Soylent, day a lot after.

I did Soylent for a week. It went pretty well!  I lost weight and stopped feeling shitty after 2-3 day, as well as had normal/clean poops.  The first few days were not so.

I believe I was a bit sharper mentally, mostly from cutting out sugar.  I had no giant leaps of awesomeness, so I suppose I wasn’t deathly allergic to anything in my normal diet.  Because my wife cooks awesome meals and Soylent was a bit of work to make, I went back to a conventional diet.  Maybe someday I’ll be able to cut out Mountain Dew. Probably not.

Anyway, gear reviews.  As you all follow my blog religiously, since I write in it religiously, I’ll let you know how my backpacking trip went.

Also, I went on a 6 day backpacking trip to Glacier National Park.  At the end of May, my mother in law died.  It’s been pretty rough for a bit.  Meg went to Italy for 2 weeks and said I could stay home and watch the dogs. I went backpacking instead in attempts to find myself, or recharge my chi, or just  have a good time.  I go a little more gear crazy than I go most things crazy.  I have a Google Docs spreadsheet with all my gear, the cost, and more importantly, the weight.  I got my base pack weight to ~15lbs.  Total starting weight was ~26 lbs, and end weight was ~18 lbs.   I splurged in some unnecessary places, but that should be fixed another time.  On to the GEAR!

Lightheart Solo Tent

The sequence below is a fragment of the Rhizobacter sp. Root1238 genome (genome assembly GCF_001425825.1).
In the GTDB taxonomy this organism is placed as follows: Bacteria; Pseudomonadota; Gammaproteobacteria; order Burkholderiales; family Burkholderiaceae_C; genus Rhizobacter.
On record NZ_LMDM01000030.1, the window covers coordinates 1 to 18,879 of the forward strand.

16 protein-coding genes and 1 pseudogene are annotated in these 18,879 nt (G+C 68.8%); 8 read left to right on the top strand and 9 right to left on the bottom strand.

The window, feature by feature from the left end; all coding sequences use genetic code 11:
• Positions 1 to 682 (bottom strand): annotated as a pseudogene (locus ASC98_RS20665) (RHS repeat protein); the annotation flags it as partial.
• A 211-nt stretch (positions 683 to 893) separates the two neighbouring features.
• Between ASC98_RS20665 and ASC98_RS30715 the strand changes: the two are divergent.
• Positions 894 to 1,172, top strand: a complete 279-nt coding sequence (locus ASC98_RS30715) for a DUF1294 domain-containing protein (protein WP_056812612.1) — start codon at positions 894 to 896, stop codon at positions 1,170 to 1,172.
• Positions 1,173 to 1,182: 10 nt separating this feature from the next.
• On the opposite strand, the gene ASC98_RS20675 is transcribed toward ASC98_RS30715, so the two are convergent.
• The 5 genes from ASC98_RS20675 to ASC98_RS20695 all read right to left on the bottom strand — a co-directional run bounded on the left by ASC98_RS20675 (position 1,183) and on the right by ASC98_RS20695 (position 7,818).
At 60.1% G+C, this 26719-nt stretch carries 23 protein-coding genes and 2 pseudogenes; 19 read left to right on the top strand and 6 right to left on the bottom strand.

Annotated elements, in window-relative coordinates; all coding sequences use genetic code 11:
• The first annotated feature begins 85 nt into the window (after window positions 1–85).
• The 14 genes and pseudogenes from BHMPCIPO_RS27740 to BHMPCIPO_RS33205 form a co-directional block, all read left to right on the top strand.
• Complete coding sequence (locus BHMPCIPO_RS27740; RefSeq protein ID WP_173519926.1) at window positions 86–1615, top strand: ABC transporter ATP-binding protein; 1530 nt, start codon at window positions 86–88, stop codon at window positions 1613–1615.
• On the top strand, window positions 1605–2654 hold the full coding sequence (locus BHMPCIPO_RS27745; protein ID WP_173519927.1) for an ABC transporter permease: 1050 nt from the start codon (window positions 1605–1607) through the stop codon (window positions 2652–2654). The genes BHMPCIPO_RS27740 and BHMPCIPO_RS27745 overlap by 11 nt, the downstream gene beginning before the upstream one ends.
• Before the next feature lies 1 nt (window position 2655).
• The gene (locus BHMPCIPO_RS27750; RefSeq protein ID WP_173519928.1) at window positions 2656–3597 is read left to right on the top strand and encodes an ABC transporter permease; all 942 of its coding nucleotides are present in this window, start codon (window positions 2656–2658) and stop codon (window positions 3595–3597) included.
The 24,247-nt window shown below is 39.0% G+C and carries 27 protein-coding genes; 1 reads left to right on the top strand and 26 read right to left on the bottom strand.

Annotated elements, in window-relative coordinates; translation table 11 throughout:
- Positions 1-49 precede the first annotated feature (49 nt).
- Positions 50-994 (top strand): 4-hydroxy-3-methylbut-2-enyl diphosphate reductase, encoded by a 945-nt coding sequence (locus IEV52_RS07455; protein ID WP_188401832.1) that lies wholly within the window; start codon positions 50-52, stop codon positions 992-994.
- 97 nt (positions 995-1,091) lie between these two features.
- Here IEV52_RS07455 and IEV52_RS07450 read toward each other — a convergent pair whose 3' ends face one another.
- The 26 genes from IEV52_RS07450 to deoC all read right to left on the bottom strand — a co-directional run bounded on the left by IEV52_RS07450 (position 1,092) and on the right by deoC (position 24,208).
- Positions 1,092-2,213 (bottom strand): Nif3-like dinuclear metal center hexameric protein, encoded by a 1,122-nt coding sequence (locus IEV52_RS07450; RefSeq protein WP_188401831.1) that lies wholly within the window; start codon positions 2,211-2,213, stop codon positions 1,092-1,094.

This was my first time with this tent.  I was pretty stoked to use it.  It lived up to expectations.  I got it from Lightheart Gear, and I’d recommend it to almost anyone.

It uses trekking poles as supports, so I’d recommend using trekking poles, or the tent will just be a dead weight on the ground.  The tent itself is 29 oz, and with the PVC top support and stakes, it comes out to a hair over 2 lbs, at a seam-sealed cost of $280.  This is quite competitive with best-in-class big brand tents, which are ~2.5 lbs and can be $100 more.  And don’t we want to support mom and pop shops instead of the big brands?  Maybe.  Anyway, the tent packs down super tiny, especially as you will be trekking with the support poles instead of carrying them.  It has an integrated rain fly, which as you can see in the picture, can be pushed up on pleasant evenings.  It got pretty cold on my trip, so the fly was always down.  It’s really a double wall tent, with mesh all around + rain fly, so even though there was plenty of condensation in the cold weather, I never got got wet.  My hands did get pretty cold packing it up in the morning, but that’s not the tent’s fault.

All in all, I’d give the tent an thumbs up.  If I could change anything, I’d perhaps add some top vents, but without adding any weight or bulk, which is probably not possible.  I don’t think you can do better than this tent for 3 season backpacking.  For me, (5’8″, 160lbs) there was plenty of room to stretch out and fit all my gear inside the tent as well.  This was good, since there were plenty of goats that wanted to eat my shoelaces if they got the chance.